Culture

Osama bin Laden. Anwar al-Awlaki. Abu Bakr al-Baghdadi— and Robert Spencer?

This image made from video posted on a militant website July 5, 2014, purports to show the leader of the Islamic State group, Abu Bakr al-Baghdadi, delivering a sermon at a mosque in Iraq during his first public appearance. (AP Photo/Militant video, File)

If we all agree to ignore the passages in the Qur’an that enjoin believers to be violent toward non-Muslims, they’ll go away, right? If we deny that such passages even exist, jihadis will cease acting upon them, won’t they? That appears to be the view of Nathan Spannaus, a hustling young academic (or academic hustler, if you prefer) who identifies himself on Twitter as a “Middle East and Islamic Studies Ph.D” and author of a book called Preserving Islamic Tradition. Writing in the NYU Law School publication Just Security Wednesday, the far-seeing Spannaus has some big news: Mohiusunnath Chowdhury, a Muslim who attacked police with a sword outside Buckingham Palace, was apparently inspired to do so by…me. Spannaus claimed that Chowdhury’s reading of my work, along with that of Tommy Robinson and Christian scholar David Wood, “to reinforce in his mind the religious necessity of jihad.”

The day this article appeared was indeed April Fool’s Day, but it looks as if Spannaus was serious. As ridiculous as his claim was, however, he was generous enough to note that “Spencer has pushed back on the characterization that his writings helped inspire Chowdhury, arguing that a Muslim doesn’t need non-Muslim voices to justify jihadism. Fair enough — and questions of inspiration can be complicated. But evidence shows how seriously Chowdhury took these figures’ views. He saved numerous articles from Jihad Watch, including a list of Quranic passages extolling violence, and he shared Woods’ videos on jihadist attacks with the undercover agents, describing them as potential options….”

There is no doubt that, at least by his own account, Mohiusunnath Chowdhury did read my website Jihad Watch, along with material by Robinson and Wood. But would Nathan Spannaus actually have us believe that Chowdhury would not have had access to the Qur’an if not for Jihad Watch? Does Spannaus actually believe that Islamic jihadis don’t read the Qur’an themselves, and that if “Islamophobes” would just shut up about what’s in it, no Muslims would know its contents, and there would be no jihad terrorism?

Spannaus does mention that Chowdhury had been reading jihad manuals and material from al-Awlaki and other jihad preachers, but he still joins the relentlessly biased Lizzie Dearden of the Independent, whose article on Chowdhury a few weeks ago is the source of his claim, in charging that Tommy, David Wood and I are really the ones who set the poor, peaceful lad on the path to perdition.

If that were so, why were no Muslim clerics, with whom Chowdhury was manifestly in contact, unable to convince him of the true, peaceful Islam? Why was there jihad violence for 1,400 years before Tommy, David, or I wrote or said anything? If we validated the jihadist interpretation of Islam, where did it come from, and why did it have so much resonance among Muslims before we came along?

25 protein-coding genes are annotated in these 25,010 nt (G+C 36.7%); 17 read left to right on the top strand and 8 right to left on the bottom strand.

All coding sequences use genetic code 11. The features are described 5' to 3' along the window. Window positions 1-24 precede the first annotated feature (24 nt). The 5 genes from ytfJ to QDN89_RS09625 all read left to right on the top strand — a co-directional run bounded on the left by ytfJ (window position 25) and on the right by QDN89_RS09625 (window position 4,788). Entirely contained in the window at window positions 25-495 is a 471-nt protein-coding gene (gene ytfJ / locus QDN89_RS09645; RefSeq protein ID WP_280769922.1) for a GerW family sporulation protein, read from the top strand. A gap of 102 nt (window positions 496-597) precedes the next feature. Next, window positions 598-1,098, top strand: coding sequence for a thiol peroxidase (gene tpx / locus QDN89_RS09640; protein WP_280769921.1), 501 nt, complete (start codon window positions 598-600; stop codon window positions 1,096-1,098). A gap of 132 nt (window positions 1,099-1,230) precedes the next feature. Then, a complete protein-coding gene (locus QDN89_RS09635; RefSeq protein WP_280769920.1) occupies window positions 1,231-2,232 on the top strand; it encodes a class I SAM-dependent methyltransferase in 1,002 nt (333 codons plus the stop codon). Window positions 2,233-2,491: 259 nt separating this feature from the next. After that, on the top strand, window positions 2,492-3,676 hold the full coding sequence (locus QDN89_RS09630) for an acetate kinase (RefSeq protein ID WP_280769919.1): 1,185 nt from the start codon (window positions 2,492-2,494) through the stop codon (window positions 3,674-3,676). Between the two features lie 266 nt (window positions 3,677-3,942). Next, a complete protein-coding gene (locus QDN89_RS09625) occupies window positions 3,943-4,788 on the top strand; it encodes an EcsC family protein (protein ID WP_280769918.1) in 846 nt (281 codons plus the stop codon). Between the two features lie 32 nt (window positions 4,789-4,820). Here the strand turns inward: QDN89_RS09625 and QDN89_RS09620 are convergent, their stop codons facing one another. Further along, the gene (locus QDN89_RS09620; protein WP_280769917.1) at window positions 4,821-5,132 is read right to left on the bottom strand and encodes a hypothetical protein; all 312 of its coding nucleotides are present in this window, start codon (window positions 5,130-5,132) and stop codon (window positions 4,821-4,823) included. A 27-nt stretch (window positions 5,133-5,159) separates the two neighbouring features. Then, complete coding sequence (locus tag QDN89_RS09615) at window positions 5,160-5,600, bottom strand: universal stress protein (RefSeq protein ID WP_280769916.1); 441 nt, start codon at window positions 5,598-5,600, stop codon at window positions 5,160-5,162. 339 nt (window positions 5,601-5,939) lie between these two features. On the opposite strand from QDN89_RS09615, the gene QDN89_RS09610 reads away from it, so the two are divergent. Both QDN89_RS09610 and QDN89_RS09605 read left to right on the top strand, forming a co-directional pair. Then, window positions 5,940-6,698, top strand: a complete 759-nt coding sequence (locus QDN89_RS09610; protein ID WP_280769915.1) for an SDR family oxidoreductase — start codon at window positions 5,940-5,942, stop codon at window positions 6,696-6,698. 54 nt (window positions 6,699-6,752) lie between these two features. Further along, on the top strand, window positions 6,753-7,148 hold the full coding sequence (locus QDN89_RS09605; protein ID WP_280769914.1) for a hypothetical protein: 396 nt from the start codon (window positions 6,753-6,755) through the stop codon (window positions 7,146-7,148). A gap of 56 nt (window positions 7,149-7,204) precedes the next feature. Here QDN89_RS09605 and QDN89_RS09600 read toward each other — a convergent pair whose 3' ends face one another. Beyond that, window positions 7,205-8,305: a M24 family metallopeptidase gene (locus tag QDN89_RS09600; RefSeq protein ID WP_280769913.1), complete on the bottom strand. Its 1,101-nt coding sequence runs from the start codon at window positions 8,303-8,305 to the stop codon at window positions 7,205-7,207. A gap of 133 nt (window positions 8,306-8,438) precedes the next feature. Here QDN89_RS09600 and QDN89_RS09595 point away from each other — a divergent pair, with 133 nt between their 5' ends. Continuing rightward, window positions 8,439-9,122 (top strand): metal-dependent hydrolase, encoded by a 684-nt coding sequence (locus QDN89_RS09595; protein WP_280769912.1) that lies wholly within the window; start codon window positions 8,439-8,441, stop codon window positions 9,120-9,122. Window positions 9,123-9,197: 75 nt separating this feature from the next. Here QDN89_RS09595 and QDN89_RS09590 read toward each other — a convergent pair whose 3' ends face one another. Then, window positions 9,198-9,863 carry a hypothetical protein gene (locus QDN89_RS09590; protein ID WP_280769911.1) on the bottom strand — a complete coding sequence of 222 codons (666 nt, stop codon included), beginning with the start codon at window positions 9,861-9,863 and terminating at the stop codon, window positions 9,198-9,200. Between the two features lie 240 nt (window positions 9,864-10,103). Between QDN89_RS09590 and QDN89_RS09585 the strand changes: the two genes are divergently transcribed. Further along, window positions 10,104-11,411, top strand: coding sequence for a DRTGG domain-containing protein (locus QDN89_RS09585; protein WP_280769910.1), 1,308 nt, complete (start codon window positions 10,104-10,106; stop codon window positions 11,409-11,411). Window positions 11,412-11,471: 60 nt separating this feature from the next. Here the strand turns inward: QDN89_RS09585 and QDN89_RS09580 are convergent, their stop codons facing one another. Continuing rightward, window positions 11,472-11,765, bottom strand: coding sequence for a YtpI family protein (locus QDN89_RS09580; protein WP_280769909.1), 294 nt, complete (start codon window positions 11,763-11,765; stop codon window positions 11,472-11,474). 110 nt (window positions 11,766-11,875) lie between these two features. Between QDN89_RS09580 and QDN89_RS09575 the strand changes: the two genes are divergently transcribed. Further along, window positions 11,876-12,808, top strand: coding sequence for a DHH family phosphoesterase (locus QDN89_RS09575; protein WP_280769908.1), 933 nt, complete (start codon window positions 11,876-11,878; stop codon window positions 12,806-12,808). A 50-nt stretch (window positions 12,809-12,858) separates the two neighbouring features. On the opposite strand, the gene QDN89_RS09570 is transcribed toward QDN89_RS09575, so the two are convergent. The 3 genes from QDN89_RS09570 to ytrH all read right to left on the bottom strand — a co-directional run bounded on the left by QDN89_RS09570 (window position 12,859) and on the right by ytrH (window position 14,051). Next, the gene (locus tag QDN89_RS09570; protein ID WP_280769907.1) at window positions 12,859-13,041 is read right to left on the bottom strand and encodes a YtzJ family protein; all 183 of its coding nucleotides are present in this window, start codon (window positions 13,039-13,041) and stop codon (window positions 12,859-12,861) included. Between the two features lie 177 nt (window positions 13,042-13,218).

Spannaus does seem to be unaware of that 1,400-year history, and thinks it’s all our fault. “That Islam requires violent jihad and that mainstream Muslims are deluded about their faith is a common refrain in anti-Islam circles,” Spannaus writes, as if “anti-Islam circles” made up the idea that Islam requires violent jihad. Apparently Nathan Spannaus, his head full of things he thinks are true but aren’t, which is what happens to you when you get a Ph.D. in Islamic studies these days, assumes that if we all pretend that Islam is a religion of peace and never speak about its teachings calling for warfare against unbelievers and their subjugation under the rule of Islamic law, jihad activity will go away.

The problem for Spannaus and Dearden, and for their hapless readers, is that the Qur’an says what it says whether Tommy and David and I quote it or not. And Muslims read it whether we quote it or not. And some Muslims act upon its violent passages, whether or not we mention their existence.

Does Nathan Spannaus, “Middle East and Islamic Studies Ph.D,” really not know this? Or is his article in Just Security all simply part of the Left-fascists’ ongoing attempt to shut down all dissent from their agenda?

Certainly when Lizzie Dearden’s article came out, there were numerous calls for this site to be shut down and my books withdrawn from circulation, because they supposedly inspired Mohiusunnath Chowdhury. That would be like saying that an anti-Nazi writer in the 1930s, who quoted Mein Kampf and explained Nazi motives and goals, had to be shut down because he was inspiring Nazism. It’s insane, and that’s the world we live in today, where the likes of Lizzie Dearden are respected “journalists” and Nathan Spannaus is an accredited academic.

Robert Spencer is the director of Jihad Watch and a Shillman Fellow at the David Horowitz Freedom Center. He is author of 19 books, including the New York Times bestsellers The Politically Incorrect Guide to Islam (and the Crusades) and The Truth About Muhammad. His latest book is The Palestinian Delusion: The Catastrophic History of the Middle East Peace Process. Follow him on Twitter here. Like him on Facebook here.